Both the ancient and Middle Byzantine graves lack inscriptions identifying the deceased within. This anonymity was uncommon in the ancient period in Asia Minor, where the name of the deceased and additional identifying information was frequently inscribed on stone. At Labraunda, even wealthy ancient burials and the monumental Built Tomb, probably for a member of the Hekatomnid family in the fourth century BCE, do not have inscribed memorials (Henry 2010, 93-96). By the Middle Byzantine period, however, grave epitaphs became rare throughout Asia Minor. The lack of inscriptions for the Middle Byzantine burials at Labraunda, therefore, does not necessarily indicate an exceptionally poor population, but rather participation in both a long-standing local custom and broader medieval habits.

One major change in the funerary practice did take place between antiquity and the Christian period, however. The tradition of burying grave goods (ceramic vessels, jewelry, coins) with the body ceased for the most part, although exceptions occurred. Because of a lack of datable material, the Labraunda graves were initially dated to late antiquity on the basis of the latest ceramic sherds found, but C14 dating carried out in 2020 has indicated that the skeletons date from the 10th or early 11th century. Most of the graves of the Tetraconch necropolis had no grave goods at all, but one, excavated in 2019, included a remarkably well-preserved iron comb, probably used for textile production on a loom, positioned on the individual’s abdomen (E. Goussard forthcoming).

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2019 Grave Context 14, with the bones of the first deceased individual at the east. A. Sitz

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 2019 Grave Context 13, with the cranium and other bones of the first deceased individual at the east. A.Sitz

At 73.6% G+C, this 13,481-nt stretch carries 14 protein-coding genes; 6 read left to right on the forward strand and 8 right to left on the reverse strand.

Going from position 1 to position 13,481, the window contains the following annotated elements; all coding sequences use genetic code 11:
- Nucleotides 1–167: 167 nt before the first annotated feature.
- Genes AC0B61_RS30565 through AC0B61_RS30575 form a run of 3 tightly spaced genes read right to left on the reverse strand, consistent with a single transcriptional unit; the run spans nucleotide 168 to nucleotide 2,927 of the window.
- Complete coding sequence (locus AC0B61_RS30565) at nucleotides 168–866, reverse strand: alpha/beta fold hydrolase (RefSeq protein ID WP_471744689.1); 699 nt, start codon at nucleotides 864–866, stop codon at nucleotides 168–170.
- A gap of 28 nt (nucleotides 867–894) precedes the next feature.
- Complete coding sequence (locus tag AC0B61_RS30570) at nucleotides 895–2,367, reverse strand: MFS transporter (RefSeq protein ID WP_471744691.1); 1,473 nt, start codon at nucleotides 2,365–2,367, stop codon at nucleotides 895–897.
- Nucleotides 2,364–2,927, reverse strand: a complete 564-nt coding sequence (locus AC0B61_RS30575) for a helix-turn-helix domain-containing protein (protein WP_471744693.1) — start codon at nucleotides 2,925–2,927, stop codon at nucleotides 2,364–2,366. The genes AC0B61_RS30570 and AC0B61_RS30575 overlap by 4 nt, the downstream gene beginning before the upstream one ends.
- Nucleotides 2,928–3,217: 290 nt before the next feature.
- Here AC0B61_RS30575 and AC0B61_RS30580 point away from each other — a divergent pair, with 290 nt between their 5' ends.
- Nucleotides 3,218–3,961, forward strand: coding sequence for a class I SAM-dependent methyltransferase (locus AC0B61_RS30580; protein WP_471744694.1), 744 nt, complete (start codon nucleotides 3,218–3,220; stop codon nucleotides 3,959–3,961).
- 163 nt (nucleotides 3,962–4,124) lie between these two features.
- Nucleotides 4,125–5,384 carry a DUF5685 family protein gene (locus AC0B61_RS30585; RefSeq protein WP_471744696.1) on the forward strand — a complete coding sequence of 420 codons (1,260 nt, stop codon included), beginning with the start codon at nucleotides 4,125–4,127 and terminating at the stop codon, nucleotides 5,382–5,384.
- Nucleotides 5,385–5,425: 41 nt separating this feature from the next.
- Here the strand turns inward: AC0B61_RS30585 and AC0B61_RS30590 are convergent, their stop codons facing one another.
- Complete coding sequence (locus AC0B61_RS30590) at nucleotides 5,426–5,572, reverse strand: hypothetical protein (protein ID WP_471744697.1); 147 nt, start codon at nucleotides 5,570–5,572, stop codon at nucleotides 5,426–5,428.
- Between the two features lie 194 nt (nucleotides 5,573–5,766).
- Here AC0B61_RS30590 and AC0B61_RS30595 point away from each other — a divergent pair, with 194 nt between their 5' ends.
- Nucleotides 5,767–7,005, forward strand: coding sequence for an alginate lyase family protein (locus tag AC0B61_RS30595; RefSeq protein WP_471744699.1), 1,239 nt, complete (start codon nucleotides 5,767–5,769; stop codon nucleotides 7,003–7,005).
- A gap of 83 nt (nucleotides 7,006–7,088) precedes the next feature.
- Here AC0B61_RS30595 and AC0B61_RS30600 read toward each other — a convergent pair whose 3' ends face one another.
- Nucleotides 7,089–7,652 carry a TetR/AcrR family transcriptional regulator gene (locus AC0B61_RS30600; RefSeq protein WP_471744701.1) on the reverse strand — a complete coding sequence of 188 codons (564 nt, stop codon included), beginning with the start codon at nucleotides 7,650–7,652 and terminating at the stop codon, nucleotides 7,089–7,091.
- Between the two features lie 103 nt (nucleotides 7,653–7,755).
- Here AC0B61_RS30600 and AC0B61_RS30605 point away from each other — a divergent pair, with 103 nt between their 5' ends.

Study of the skeletal material and excavation finds is on-going and is expected to provide additional information on the date, health, and nutrition of the dead at Byzantine Labraunda.

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2018 Grave Context 24, a child grave, before opening. A. Sitz

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Iron comb probably for a loom, from 2019 Grave Context 14. R. Chevallier

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Members of the excavation team, 2019

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Excavation in progress, 2019. G. de Bats

This work was carried out as a subproject of the Labraunda Excavation, headed by Olivier Henry, with the financial support of Dumbarton Oaks, Akmed, and the SFB 933 of the Universität Heidelberg. Research on the skeletal material is being carried out by Yılmaz Selim Erdal and Demet Delibaş, and the project has been assisted by various specialists, students, and local participants.


Blid, J. 2016. Labraunda 4: The Remains of Late Antiquity. Stockholm.
Goussard, E. Forthcoming. “Étude de mobilier métallique.” Anatolia Antiqua 28. 
Henry, O. 2010. “Necropolis of Labraunda.” In Mylasa/Labraunda: Archaeology, Historical and Rural Architecture in Southern Aegean. Istanbul.  
Karlsson, L. 2010. “Labraunda 2009.” Opuscula 3: 61-104. 
Sitz, A. 2020. “Fouilles: Tetrachonchos (Section 6.1),” 217-221 in O. Henry et al., “Labraunda 2018.” Anatolia Antiqua 27 (2020): 183-229.

Sitz, A. Forthcoming. “Tetraonch Sector Z (Byzantine Necropolis),” in O. Henry et al., “Labraunda 2019.” Anatolia Antiqua 28.